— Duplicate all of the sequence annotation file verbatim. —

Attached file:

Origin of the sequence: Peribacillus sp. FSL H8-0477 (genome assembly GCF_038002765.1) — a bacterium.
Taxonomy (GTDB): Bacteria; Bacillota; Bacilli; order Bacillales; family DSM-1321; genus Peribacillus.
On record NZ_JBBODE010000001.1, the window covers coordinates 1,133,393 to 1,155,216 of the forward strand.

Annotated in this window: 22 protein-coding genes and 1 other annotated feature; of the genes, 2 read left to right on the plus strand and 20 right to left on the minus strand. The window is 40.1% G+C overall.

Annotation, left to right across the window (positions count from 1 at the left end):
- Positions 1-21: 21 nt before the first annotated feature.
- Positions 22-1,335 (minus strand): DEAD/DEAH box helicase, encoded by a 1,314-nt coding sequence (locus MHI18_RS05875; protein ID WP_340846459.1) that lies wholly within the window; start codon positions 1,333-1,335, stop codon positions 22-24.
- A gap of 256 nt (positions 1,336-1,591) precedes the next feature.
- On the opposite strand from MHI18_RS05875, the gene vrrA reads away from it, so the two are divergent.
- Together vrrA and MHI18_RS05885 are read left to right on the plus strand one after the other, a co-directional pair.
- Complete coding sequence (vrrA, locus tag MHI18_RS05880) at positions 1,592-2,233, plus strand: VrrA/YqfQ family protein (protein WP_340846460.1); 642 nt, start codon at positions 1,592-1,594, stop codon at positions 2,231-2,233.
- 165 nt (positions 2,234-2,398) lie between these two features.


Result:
Origin of the sequence: Peribacillus sp. FSL H8-0477 (genome assembly GCF_038002765.1) — a bacterium.
Taxonomy (GTDB): Bacteria; Bacillota; Bacilli; order Bacillales; family DSM-1321; genus Peribacillus.
On record NZ_JBBODE010000001.1, the window covers coordinates 1,133,393 to 1,155,216 of the forward strand.

Annotated in this window: 22 protein-coding genes and 1 other annotated feature; of the genes, 2 read left to right on the plus strand and 20 right to left on the minus strand. The window is 40.1% G+C overall.

Annotation, left to right across the window (positions count from 1 at the left end):
- Positions 1-21: 21 nt before the first annotated feature.
- Positions 22-1,335 (minus strand): DEAD/DEAH box helicase, encoded by a 1,314-nt coding sequence (locus MHI18_RS05875; protein ID WP_340846459.1) that lies wholly within the window; start codon positions 1,333-1,335, stop codon positions 22-24.
- A gap of 256 nt (positions 1,336-1,591) precedes the next feature.
- On the opposite strand from MHI18_RS05875, the gene vrrA reads away from it, so the two are divergent.
- Together vrrA and MHI18_RS05885 are read left to right on the plus strand one after the other, a co-directional pair.
- Complete coding sequence (vrrA, locus tag MHI18_RS05880) at positions 1,592-2,233, plus strand: VrrA/YqfQ family protein (protein WP_340846460.1); 642 nt, start codon at positions 1,592-1,594, stop codon at positions 2,231-2,233.
- 165 nt (positions 2,234-2,398) lie between these two features.